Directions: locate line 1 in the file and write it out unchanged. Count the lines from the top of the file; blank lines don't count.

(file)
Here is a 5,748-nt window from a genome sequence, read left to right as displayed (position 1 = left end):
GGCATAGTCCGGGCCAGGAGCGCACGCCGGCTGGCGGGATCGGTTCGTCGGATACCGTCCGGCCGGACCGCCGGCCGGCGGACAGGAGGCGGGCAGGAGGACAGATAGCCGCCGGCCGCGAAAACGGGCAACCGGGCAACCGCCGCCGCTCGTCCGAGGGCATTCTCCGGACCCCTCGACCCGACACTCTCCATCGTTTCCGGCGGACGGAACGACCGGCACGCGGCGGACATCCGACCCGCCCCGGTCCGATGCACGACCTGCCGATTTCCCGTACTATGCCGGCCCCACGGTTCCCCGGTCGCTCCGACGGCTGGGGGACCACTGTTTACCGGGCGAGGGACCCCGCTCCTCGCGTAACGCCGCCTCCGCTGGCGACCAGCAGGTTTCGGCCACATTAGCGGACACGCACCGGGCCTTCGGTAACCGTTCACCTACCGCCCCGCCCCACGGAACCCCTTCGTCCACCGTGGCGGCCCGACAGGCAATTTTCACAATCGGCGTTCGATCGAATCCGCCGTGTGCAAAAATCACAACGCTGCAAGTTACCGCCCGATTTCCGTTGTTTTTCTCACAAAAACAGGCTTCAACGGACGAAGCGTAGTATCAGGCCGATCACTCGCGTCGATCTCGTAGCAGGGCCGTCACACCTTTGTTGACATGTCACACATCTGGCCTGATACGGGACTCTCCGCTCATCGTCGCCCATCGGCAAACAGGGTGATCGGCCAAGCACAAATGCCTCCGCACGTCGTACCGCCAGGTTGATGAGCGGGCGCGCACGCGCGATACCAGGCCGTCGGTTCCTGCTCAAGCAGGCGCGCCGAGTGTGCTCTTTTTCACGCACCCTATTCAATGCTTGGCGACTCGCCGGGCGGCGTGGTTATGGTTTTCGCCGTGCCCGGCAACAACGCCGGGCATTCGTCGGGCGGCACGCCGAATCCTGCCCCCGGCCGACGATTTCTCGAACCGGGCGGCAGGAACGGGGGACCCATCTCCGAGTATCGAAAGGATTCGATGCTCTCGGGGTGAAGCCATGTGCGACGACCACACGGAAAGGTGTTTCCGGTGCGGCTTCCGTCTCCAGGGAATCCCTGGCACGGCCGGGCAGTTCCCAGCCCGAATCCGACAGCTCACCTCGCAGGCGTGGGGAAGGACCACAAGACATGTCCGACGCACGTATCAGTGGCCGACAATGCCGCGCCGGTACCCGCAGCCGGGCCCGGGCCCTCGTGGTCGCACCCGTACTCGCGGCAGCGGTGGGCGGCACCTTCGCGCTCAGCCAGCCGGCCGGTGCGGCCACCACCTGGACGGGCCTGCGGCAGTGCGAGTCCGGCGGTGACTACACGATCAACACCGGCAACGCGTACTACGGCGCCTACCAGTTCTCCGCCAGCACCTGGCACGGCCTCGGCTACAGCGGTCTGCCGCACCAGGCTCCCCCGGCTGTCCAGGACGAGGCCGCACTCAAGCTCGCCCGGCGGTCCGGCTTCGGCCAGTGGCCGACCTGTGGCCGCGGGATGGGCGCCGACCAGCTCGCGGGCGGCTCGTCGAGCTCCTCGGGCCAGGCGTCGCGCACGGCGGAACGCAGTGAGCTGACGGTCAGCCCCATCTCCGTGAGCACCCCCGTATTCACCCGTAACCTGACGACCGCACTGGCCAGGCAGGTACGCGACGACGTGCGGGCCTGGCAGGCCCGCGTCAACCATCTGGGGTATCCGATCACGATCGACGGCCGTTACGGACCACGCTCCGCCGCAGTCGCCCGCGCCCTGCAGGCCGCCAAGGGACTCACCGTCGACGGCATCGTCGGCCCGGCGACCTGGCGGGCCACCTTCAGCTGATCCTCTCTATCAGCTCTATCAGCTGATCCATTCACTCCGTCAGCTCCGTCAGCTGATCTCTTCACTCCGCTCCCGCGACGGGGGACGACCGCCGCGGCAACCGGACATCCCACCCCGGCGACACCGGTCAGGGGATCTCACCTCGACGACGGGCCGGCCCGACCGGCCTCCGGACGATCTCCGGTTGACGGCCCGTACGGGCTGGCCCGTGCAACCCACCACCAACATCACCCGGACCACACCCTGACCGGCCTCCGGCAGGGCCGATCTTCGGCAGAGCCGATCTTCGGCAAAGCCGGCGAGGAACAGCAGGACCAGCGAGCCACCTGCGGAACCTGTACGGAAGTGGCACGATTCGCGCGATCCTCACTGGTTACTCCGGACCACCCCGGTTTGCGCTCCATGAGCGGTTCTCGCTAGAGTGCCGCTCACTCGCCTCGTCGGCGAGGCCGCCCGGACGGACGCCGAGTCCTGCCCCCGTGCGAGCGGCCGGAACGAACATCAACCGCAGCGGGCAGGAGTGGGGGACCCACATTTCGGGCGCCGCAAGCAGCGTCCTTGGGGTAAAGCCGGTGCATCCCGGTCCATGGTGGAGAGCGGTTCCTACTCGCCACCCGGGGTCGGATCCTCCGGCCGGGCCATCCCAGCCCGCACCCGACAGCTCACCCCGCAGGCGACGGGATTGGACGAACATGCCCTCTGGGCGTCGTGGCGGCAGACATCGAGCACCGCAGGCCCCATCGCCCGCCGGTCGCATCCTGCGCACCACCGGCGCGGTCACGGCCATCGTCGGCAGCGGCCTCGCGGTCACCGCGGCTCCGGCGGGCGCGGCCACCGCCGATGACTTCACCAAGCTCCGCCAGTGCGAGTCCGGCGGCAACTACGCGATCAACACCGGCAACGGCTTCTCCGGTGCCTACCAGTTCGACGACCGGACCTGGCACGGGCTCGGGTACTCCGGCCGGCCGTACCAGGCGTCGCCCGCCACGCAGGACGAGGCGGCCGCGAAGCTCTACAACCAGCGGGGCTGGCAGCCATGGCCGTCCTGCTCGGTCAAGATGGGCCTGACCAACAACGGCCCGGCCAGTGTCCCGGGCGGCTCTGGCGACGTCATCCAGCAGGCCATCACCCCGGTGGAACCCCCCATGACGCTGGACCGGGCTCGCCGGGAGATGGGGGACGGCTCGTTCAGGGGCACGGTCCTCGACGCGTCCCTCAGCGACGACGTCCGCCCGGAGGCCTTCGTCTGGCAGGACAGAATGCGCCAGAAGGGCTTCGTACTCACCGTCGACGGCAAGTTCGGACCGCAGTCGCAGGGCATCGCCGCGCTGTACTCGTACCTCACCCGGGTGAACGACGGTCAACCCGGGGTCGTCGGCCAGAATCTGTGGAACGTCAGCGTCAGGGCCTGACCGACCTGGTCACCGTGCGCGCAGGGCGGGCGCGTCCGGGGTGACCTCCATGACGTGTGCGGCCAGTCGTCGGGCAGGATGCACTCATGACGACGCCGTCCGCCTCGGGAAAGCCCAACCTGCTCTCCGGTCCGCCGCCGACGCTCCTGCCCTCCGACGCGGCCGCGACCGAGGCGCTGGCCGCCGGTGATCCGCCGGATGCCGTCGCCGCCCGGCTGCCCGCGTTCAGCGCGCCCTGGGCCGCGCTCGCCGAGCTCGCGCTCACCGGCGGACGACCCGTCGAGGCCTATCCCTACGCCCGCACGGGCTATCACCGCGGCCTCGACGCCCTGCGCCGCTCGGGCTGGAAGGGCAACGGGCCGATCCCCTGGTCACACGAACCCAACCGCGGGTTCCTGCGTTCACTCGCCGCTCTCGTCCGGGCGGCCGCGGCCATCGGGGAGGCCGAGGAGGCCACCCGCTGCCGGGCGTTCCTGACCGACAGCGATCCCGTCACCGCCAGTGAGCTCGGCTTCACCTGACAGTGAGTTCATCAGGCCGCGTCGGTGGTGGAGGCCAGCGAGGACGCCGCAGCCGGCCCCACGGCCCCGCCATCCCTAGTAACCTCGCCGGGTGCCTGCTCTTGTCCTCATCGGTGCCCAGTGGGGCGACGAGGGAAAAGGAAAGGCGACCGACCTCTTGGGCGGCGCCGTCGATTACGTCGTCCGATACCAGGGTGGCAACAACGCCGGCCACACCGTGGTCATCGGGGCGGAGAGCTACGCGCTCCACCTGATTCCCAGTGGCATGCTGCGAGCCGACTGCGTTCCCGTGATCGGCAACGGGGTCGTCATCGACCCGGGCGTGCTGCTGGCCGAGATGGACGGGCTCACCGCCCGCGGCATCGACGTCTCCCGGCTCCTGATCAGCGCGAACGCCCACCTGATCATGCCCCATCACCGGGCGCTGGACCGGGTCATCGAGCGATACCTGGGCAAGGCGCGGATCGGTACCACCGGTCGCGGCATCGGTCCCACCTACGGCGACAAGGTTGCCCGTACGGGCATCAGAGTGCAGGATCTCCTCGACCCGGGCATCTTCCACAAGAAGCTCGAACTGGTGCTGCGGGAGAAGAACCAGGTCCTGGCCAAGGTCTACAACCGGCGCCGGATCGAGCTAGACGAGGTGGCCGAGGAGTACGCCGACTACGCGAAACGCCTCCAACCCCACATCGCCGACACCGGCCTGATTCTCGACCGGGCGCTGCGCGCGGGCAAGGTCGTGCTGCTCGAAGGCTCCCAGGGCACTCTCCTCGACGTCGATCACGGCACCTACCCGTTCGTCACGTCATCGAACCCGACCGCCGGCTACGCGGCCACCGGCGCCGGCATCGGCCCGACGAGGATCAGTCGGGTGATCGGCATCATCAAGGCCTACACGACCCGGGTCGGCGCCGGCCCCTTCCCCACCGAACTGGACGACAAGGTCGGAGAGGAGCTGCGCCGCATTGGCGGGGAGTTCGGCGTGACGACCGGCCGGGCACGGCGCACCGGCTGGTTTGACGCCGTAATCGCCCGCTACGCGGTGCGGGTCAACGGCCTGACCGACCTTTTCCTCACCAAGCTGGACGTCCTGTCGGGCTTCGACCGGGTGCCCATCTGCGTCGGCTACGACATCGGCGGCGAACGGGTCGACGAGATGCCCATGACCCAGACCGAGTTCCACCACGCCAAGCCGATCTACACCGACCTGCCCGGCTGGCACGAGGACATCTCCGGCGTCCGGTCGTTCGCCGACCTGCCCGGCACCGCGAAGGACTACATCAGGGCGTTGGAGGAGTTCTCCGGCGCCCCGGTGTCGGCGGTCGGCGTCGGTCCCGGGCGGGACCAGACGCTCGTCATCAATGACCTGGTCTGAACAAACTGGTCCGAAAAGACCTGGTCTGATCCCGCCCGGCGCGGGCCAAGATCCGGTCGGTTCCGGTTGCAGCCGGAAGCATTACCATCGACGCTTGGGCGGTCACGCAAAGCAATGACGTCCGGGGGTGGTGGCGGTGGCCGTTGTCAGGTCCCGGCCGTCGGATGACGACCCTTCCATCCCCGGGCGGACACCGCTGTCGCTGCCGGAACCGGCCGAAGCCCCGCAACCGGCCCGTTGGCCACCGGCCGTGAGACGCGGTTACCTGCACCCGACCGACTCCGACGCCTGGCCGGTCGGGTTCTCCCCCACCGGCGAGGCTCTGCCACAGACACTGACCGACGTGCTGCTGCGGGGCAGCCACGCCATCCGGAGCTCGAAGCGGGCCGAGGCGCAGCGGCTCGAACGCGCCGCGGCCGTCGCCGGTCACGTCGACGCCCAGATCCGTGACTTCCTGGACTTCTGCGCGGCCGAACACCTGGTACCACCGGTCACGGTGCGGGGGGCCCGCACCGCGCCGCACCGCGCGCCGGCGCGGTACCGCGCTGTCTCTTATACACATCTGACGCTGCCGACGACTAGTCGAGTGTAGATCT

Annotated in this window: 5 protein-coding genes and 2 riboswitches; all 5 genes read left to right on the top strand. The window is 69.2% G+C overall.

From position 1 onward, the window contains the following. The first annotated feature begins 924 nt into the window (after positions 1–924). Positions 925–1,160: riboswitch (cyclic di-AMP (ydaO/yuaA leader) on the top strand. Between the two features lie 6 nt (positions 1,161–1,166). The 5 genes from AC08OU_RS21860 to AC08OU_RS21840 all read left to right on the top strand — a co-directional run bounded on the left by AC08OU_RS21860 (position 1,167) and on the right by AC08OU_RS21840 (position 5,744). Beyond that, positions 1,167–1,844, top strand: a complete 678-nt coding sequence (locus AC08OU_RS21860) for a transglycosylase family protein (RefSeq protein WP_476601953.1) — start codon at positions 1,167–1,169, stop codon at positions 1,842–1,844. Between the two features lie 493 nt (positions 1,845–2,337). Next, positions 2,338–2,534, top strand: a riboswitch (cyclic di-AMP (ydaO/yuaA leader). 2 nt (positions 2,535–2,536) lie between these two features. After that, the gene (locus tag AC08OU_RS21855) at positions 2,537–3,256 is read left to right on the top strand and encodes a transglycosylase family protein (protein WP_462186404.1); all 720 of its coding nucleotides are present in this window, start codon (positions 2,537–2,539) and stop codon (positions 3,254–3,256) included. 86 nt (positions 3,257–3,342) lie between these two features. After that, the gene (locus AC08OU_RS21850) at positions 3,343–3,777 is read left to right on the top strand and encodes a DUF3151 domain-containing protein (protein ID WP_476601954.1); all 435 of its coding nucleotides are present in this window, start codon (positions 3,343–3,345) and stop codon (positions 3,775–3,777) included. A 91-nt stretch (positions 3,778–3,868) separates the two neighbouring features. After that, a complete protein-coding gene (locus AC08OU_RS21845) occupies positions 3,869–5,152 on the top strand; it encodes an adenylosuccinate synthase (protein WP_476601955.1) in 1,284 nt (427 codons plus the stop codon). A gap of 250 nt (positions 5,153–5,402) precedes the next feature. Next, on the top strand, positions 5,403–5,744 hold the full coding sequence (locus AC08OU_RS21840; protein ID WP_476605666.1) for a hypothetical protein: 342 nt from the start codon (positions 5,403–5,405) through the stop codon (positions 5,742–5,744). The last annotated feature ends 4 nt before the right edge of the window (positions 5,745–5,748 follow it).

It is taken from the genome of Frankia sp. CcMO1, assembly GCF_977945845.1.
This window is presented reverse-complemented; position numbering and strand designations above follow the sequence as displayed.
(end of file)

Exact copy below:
Here is a 5,748-nt window from a genome sequence, read left to right as displayed (position 1 = left end):